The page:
Would you buy a house with a rat in the garden?

I have seen a house I like. It is available for a good price and is only built to roof level, closed in and weather-tight. I’ve had a few relevant professionals out to look at it, and all were happy with its condition. I have a few reservations about it, but the one I wish to discuss with you is the fact that…

Today, I saw a dead rat in the garden outside. A brown rat.

Makes me wonder if we should buy it at all.

The house stands on an acre in a remote area near a stream/ small river. There is no building going on in the area, there is no food in the house or around it - except for blackberries, the nearest house is about 50 metres away, across the stream.

The fields on either side have cows in them.

Why the rat?

Is it because of the stream? Is it because of the blackberries? Is it because some neighbour several fields away might have a compost heap with potatoe skins in it?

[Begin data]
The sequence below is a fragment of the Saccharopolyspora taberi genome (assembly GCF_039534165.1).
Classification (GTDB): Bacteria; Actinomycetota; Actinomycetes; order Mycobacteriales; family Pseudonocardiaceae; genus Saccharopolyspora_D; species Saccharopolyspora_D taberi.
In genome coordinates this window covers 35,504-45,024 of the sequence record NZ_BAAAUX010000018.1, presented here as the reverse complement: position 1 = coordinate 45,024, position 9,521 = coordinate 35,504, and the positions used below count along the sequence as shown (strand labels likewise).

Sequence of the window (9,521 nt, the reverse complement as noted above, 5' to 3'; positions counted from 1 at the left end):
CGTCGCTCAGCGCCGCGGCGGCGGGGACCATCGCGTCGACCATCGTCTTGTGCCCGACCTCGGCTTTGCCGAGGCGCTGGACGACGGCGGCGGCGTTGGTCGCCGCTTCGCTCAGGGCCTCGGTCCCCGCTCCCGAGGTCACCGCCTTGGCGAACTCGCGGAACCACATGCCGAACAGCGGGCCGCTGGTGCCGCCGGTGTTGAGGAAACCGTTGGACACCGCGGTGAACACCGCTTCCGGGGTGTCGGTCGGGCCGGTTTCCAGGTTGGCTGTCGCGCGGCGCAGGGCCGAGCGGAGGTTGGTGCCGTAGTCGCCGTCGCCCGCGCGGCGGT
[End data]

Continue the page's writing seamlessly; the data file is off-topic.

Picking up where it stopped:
Thoughts? (rodent-related only, please)

Old age?

Ok, spqr, so that’s the autopsy part over with. It died of old age.

But why, dead or alive, young or old, a rat in the garden of a house which has been unoccupied and finished to current levels for 3 years?

Are rats the norm in gardens in the countryside? Does everybody in the countryside have a compost heap with rat delicacies within?

I should add that I was born and reared in the countryside myself, but I wasn’t aware of a rat problem during my youth, when I lived there. That doesn’t mean it wasn’t there, just that I wasn’t made aware of it if there were one.

This is a phucking National Crisis, I’ll have ye know…

There are rats everywhere, in cities and the countryside, but especially near streams, rivers and canals.

And why was it dead? Probably poisoned. A poison like ‘Storm’ causes internal bleeding and thirst which draws the rats towards water. It’s good for ensuring that a pesky rat dies outside your house and not under your bed.

I really wouldn’t worry about it. A good cat or a terrier will keep them away.

Off topic a bit, but I find it funny that people get freaked out at the sight of a mouse. Mice avoid rats like the plague so really there’s no better proof that you don’t have a rat in the house than the sight of a mouse.